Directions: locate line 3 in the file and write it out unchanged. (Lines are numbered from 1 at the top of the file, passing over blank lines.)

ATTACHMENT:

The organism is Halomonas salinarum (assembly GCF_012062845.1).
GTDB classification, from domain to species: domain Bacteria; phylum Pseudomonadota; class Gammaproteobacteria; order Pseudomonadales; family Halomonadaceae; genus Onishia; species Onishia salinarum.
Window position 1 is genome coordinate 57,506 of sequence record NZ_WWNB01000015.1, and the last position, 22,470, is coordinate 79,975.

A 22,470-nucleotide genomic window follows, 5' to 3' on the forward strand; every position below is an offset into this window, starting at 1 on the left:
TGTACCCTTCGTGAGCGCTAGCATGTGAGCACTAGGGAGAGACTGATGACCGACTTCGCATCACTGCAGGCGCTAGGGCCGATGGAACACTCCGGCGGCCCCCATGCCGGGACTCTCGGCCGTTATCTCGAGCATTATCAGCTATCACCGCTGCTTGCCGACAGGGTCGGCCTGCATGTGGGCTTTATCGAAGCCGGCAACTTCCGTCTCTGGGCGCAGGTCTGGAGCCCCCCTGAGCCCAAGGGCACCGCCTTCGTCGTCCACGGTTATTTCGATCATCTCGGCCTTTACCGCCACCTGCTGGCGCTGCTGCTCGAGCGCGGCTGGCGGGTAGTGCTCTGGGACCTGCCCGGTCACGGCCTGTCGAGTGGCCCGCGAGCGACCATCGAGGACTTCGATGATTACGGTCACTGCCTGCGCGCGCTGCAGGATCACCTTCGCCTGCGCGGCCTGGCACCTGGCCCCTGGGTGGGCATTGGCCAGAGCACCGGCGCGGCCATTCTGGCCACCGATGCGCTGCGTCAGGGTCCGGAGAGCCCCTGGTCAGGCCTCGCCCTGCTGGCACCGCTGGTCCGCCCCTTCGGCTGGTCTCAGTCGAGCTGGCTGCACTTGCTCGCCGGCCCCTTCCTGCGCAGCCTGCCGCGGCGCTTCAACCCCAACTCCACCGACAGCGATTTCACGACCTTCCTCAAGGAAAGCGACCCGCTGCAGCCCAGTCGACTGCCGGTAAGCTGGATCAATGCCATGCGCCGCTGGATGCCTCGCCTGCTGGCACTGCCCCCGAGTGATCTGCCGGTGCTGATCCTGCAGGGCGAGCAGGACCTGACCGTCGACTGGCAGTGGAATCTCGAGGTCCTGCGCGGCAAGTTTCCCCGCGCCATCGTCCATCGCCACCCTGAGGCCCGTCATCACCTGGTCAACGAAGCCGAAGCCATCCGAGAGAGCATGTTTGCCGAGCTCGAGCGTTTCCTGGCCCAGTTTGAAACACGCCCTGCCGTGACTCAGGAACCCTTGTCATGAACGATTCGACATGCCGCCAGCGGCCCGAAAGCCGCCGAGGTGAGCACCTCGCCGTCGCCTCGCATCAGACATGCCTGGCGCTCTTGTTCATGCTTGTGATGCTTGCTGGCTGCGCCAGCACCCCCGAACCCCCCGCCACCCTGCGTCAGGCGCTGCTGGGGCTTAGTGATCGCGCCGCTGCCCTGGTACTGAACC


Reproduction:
Window position 1 is genome coordinate 57,506 of sequence record NZ_WWNB01000015.1, and the last position, 22,470, is coordinate 79,975.